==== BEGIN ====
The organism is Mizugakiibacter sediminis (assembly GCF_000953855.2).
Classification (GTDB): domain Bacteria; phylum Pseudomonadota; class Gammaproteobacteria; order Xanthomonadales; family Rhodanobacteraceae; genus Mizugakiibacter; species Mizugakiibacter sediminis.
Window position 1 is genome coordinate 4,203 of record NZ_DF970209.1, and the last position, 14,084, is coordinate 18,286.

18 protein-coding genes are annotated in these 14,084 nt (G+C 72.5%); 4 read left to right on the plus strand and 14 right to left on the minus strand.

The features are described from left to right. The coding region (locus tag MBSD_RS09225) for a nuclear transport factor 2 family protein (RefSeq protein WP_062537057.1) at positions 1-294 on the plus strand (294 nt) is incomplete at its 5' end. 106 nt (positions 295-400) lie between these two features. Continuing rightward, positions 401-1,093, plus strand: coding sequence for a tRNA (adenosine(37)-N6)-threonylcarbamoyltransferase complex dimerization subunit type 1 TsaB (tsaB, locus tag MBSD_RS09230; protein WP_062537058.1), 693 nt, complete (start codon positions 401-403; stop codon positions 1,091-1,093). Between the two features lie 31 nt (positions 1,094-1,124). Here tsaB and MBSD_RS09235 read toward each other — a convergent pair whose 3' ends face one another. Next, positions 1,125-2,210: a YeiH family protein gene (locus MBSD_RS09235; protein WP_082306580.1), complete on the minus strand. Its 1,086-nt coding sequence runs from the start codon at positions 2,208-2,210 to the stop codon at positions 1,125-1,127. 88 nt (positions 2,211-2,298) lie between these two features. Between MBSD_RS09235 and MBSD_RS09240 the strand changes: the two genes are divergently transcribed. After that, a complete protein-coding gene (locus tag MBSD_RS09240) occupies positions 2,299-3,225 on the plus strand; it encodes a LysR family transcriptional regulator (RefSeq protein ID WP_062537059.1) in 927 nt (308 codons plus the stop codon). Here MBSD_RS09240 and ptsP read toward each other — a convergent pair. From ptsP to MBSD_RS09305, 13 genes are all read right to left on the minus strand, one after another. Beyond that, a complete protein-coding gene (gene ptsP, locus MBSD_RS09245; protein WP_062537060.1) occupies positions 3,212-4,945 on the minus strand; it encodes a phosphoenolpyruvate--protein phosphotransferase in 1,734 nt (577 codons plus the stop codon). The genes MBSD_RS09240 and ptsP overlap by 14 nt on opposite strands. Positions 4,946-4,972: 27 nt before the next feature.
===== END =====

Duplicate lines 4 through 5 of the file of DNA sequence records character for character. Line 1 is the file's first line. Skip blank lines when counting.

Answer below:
18 protein-coding genes are annotated in these 14,084 nt (G+C 72.5%); 4 read left to right on the plus strand and 14 right to left on the minus strand.

The features are described from left to right. The coding region (locus tag MBSD_RS09225) for a nuclear transport factor 2 family protein (RefSeq protein WP_062537057.1) at positions 1-294 on the plus strand (294 nt) is incomplete at its 5' end. 106 nt (positions 295-400) lie between these two features. Continuing rightward, positions 401-1,093, plus strand: coding sequence for a tRNA (adenosine(37)-N6)-threonylcarbamoyltransferase complex dimerization subunit type 1 TsaB (tsaB, locus tag MBSD_RS09230; protein WP_062537058.1), 693 nt, complete (start codon positions 401-403; stop codon positions 1,091-1,093). Between the two features lie 31 nt (positions 1,094-1,124). Here tsaB and MBSD_RS09235 read toward each other — a convergent pair whose 3' ends face one another. Next, positions 1,125-2,210: a YeiH family protein gene (locus MBSD_RS09235; protein WP_082306580.1), complete on the minus strand. Its 1,086-nt coding sequence runs from the start codon at positions 2,208-2,210 to the stop codon at positions 1,125-1,127. 88 nt (positions 2,211-2,298) lie between these two features. Between MBSD_RS09235 and MBSD_RS09240 the strand changes: the two genes are divergently transcribed. After that, a complete protein-coding gene (locus tag MBSD_RS09240) occupies positions 2,299-3,225 on the plus strand; it encodes a LysR family transcriptional regulator (RefSeq protein ID WP_062537059.1) in 927 nt (308 codons plus the stop codon). Here MBSD_RS09240 and ptsP read toward each other — a convergent pair. From ptsP to MBSD_RS09305, 13 genes are all read right to left on the minus strand, one after another. Beyond that, a complete protein-coding gene (gene ptsP, locus MBSD_RS09245; protein WP_062537060.1) occupies positions 3,212-4,945 on the minus strand; it encodes a phosphoenolpyruvate--protein phosphotransferase in 1,734 nt (577 codons plus the stop codon). The genes MBSD_RS09240 and ptsP overlap by 14 nt on opposite strands. Positions 4,946-4,972: 27 nt before the next feature.